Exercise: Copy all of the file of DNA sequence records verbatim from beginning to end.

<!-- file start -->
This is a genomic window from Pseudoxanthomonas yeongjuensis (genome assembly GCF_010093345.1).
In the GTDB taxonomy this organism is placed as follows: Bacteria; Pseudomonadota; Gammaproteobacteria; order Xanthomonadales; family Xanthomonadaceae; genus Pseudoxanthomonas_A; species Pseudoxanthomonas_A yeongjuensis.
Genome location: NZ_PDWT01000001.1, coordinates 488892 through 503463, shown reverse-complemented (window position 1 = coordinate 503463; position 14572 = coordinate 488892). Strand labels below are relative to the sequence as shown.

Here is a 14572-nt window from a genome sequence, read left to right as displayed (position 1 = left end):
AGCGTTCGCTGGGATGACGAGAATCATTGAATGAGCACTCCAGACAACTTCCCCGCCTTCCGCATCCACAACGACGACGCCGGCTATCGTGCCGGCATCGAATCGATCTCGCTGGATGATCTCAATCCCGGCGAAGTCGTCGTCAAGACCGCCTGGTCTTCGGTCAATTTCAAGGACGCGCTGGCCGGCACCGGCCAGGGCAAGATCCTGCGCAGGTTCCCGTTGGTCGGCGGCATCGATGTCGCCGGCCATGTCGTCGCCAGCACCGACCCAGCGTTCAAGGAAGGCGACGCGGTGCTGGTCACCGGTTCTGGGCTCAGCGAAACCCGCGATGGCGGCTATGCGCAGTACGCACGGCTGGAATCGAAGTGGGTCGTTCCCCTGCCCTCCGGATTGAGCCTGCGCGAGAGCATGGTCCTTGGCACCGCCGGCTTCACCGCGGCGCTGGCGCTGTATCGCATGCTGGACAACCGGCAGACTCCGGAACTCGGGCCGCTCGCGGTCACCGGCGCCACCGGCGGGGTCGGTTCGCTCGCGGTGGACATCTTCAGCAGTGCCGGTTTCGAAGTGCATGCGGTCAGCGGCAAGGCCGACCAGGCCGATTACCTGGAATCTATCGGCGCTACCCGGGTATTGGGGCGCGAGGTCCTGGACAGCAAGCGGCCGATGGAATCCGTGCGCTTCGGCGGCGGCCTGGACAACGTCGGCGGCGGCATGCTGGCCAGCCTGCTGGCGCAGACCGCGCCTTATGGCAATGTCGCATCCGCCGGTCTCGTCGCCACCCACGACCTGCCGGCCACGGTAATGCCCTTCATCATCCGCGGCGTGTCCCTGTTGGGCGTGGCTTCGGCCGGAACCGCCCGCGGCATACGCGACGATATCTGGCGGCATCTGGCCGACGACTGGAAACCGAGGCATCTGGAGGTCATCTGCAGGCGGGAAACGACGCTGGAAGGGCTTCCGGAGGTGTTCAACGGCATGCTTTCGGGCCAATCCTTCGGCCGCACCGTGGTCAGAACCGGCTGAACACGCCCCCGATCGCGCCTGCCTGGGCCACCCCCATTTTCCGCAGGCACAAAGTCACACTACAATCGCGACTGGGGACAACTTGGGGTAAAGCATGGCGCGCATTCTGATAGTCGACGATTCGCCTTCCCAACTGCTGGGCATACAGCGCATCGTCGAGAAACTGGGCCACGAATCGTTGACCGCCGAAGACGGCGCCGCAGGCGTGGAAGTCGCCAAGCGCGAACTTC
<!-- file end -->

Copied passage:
This is a genomic window from Pseudoxanthomonas yeongjuensis (genome assembly GCF_010093345.1).
In the GTDB taxonomy this organism is placed as follows: Bacteria; Pseudomonadota; Gammaproteobacteria; order Xanthomonadales; family Xanthomonadaceae; genus Pseudoxanthomonas_A; species Pseudoxanthomonas_A yeongjuensis.
Genome location: NZ_PDWT01000001.1, coordinates 488892 through 503463, shown reverse-complemented (window position 1 = coordinate 503463; position 14572 = coordinate 488892). Strand labels below are relative to the sequence as shown.

Here is a 14572-nt window from a genome sequence, read left to right as displayed (position 1 = left end):
AGCGTTCGCTGGGATGACGAGAATCATTGAATGAGCACTCCAGACAACTTCCCCGCCTTCCGCATCCACAACGACGACGCCGGCTATCGTGCCGGCATCGAATCGATCTCGCTGGATGATCTCAATCCCGGCGAAGTCGTCGTCAAGACCGCCTGGTCTTCGGTCAATTTCAAGGACGCGCTGGCCGGCACCGGCCAGGGCAAGATCCTGCGCAGGTTCCCGTTGGTCGGCGGCATCGATGTCGCCGGCCATGTCGTCGCCAGCACCGACCCAGCGTTCAAGGAAGGCGACGCGGTGCTGGTCACCGGTTCTGGGCTCAGCGAAACCCGCGATGGCGGCTATGCGCAGTACGCACGGCTGGAATCGAAGTGGGTCGTTCCCCTGCCCTCCGGATTGAGCCTGCGCGAGAGCATGGTCCTTGGCACCGCCGGCTTCACCGCGGCGCTGGCGCTGTATCGCATGCTGGACAACCGGCAGACTCCGGAACTCGGGCCGCTCGCGGTCACCGGCGCCACCGGCGGGGTCGGTTCGCTCGCGGTGGACATCTTCAGCAGTGCCGGTTTCGAAGTGCATGCGGTCAGCGGCAAGGCCGACCAGGCCGATTACCTGGAATCTATCGGCGCTACCCGGGTATTGGGGCGCGAGGTCCTGGACAGCAAGCGGCCGATGGAATCCGTGCGCTTCGGCGGCGGCCTGGACAACGTCGGCGGCGGCATGCTGGCCAGCCTGCTGGCGCAGACCGCGCCTTATGGCAATGTCGCATCCGCCGGTCTCGTCGCCACCCACGACCTGCCGGCCACGGTAATGCCCTTCATCATCCGCGGCGTGTCCCTGTTGGGCGTGGCTTCGGCCGGAACCGCCCGCGGCATACGCGACGATATCTGGCGGCATCTGGCCGACGACTGGAAACCGAGGCATCTGGAGGTCATCTGCAGGCGGGAAACGACGCTGGAAGGGCTTCCGGAGGTGTTCAACGGCATGCTTTCGGGCCAATCCTTCGGCCGCACCGTGGTCAGAACCGGCTGAACACGCCCCCGATCGCGCCTGCCTGGGCCACCCCCATTTTCCGCAGGCACAAAGTCACACTACAATCGCGACTGGGGACAACTTGGGGTAAAGCATGGCGCGCATTCTGATAGTCGACGATTCGCCTTCCCAACTGCTGGGCATACAGCGCATCGTCGAGAAACTGGGCCACGAATCGTTGACCGCCGAAGACGGCGCCGCAGGCGTGGAAGTCGCCAAGCGCGAACTTC